1st, Short Category 2010 - Kate Dempsey
Amsterdam Otto Recommends
And an emerald square cut, says Otto,
green for Ireland or something like that, offset just so.
Diamonds on black felt sparkle under
halogen lamps like a night sky in the polders.
We nod, dazed as the guilders churn
to madness. He tweezers the tiny stone, turns
so it glitters like Elizabeth Taylor's first;
one month's salary in one small burst.
Of course, in a few years, he says, glancing up,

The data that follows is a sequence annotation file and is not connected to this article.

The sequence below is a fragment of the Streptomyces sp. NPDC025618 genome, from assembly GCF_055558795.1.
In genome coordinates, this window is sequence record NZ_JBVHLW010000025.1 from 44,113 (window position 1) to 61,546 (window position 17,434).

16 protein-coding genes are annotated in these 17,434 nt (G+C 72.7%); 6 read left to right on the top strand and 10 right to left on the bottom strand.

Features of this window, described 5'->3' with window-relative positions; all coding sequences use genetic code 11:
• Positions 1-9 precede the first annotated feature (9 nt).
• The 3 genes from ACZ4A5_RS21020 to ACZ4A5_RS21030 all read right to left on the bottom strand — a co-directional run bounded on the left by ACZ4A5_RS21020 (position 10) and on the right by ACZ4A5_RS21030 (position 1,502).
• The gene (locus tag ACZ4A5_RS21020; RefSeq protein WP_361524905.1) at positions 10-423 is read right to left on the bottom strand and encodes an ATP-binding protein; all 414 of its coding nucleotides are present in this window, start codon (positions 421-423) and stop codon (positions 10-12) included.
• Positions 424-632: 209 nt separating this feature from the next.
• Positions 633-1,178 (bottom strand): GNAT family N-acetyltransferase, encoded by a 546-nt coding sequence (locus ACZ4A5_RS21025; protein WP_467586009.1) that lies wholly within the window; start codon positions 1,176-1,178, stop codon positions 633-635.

but not at me, you can trade up.
Worthy of the first prize as it is a clever poem about several ideas. The comparison of the diamond to Ireland is deliberately off-hand yet subtly hints at the current decline of that country. The diamond is small yet a starting point on the acquisition of wealth. The romance is pitched in such cynical terms as masculinity is played off against the passively rendered woman. May be there is a further comment about Ireland as a violated woman. The global aspect of the poem with wealth and politics from afar affecting the local is captured in the title and the setting.